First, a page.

KCS pays up, clearing back debt to bridge|[10/13/05]

Published 12:00 am Thursday, October 13, 2005

A Kansas City Southern railroad company check for $601,000 in back payments to the Vicksburg Bridge Commission Wednesday may ease growing tensions between the tenant and landlord of the county-owned U.S. 80 Mississippi River Bridge.

The balance of discussions could not be known because the five-member commission, appointed by supervisors, closed its discussion under the &#8221potential litigation“ exception of the Mississippi Open Meetings law to talk with representatives of KCS.

Following the closed session in which the check was handed over, Commissioner Ray Wade said the group aired mutual grievances and agreed to continue negotiations.

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&#8221We talked about some things we never talked about before, like considering a new lease,“ said Robert Moss, commission chairman.

KCS continued its practice of remaining mum.

Moss said it’s time to draw up a new lease. The parties have been relying on a 1928 document, written two years before the bridge opened.

Herman Smith, bridge superintendent, said under the lease as modified by the cost-setting terms, the KCS rate has been $4 per car for the first 125,000 cars per year and $3.75 for each car after that.

The check received Wednesday was for a rate of $3.75 per car that was in effect from March through August.

Smith said KCS sends approximately 25,000 cars over the Mississippi River each month and pays the commission approximately $1.2 million a year for the service. The estimated total yearly revenue for the Bridge Commission is $1.4 million, with the other $200,000 in revenue coming from leases for fiber optic cables and a natural gas line that cross the river.

Before receiving the check, the commission had spent all of its funds for the year and was in the red $102,827.41, Smith said.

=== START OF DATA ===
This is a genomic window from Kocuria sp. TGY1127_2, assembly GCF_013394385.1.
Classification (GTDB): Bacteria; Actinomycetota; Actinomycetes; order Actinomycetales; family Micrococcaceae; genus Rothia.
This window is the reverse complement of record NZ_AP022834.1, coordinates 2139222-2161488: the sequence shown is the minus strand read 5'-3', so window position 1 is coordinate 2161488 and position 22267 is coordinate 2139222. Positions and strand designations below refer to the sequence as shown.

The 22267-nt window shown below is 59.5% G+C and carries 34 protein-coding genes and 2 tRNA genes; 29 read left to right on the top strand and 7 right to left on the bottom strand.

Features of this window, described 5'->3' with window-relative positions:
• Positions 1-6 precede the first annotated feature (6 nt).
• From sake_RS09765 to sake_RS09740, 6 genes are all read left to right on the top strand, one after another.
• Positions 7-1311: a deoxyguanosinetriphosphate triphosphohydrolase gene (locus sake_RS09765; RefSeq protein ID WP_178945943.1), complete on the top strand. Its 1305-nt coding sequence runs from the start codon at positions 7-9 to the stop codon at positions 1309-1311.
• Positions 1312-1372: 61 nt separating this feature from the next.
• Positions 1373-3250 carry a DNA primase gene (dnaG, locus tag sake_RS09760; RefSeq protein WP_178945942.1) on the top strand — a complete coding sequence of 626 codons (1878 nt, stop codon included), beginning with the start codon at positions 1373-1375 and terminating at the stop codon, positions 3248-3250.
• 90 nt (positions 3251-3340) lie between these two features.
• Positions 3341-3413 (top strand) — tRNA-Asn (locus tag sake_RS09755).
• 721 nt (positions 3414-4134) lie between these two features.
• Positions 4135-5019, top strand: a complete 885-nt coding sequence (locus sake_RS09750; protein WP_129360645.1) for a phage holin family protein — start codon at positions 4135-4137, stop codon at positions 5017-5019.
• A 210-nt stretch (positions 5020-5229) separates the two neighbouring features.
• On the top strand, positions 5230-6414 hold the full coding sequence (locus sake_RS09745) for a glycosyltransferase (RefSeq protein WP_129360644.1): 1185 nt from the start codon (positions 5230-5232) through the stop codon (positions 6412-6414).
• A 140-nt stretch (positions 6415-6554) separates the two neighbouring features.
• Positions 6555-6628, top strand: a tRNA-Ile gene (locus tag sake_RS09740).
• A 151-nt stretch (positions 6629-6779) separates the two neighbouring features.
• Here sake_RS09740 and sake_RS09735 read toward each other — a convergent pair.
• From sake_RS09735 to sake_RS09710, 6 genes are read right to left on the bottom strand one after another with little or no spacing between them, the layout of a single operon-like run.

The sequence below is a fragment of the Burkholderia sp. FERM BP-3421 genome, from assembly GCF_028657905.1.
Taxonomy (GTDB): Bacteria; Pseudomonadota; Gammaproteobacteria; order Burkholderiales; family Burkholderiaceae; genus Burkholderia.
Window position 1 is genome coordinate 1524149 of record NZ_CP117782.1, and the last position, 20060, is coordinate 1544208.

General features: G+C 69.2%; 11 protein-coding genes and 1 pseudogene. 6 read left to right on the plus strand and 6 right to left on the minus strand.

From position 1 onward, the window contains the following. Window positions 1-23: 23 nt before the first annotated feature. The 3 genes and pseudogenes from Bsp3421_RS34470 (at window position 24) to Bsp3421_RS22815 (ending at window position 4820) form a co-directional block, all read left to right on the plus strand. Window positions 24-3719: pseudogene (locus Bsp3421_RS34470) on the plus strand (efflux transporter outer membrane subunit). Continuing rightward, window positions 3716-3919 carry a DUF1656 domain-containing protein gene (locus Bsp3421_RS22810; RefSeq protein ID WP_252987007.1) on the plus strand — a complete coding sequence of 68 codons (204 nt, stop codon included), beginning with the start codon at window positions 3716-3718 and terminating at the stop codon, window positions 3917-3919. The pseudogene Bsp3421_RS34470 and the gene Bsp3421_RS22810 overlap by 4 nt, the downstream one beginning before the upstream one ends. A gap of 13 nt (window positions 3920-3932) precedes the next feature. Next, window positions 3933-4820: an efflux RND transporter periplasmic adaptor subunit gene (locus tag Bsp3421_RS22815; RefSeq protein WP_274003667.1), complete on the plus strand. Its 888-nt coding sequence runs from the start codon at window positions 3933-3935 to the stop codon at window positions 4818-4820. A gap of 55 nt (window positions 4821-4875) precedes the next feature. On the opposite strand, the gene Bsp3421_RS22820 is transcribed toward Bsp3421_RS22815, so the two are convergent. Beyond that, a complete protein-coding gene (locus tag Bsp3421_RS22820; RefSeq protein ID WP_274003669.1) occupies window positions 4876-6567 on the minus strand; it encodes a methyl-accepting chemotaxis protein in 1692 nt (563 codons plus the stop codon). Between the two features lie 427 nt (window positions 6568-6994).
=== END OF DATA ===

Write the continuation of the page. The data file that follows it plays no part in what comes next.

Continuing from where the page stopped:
Tensions between the commission and KCS have simmered since about eight years ago when supervisors agreed to sell the bridge outright to the rail company. The county reneged on that deal due to public pressure and has been considering proposals to make part of the span’s former roadway a public park. KCS, in writing, has opposed any such plan and pledged litigation if part development is pursued.

KCS was behind on its payments and commissioners in September adopted a new rate – $14 per rail car effective Sept. 15.

&#8221This is the first time we’ve billed at this rate,“ Moss said, and it may have brought KCS to the table. Commissioners said since negotiations will continue the $14 rate is not set in stone. At that rate and current usage, the cost to KCS would rise from $1.2 million per year to approximately $4 million.

In business conducted openly, the commission voted to raise the pay for all employees by 5 percent, matching raises awarded generally to Warren County employees effective Oct. 1.

Reports were also received on maintenance projects. Riverside Construction has just begun drainage-related work on the east bank, said consultant Lynn Wolfe of ABMB Engineers.

Wolfe said Riverside has 24 days to complete its 90-day contract. He added that the company has cited Hurricane Katrina for trouble getting started, but has not asked for an extension.

The hurricane was also cited for stalling work by Boh Brothers Construction, a New Orleans-based company, on the east approach.

&#8221They’re heavily involved with the government trying to get I-10 back up,“ said Smith. &#8221Most of their employees lived in Bay St. Louis.“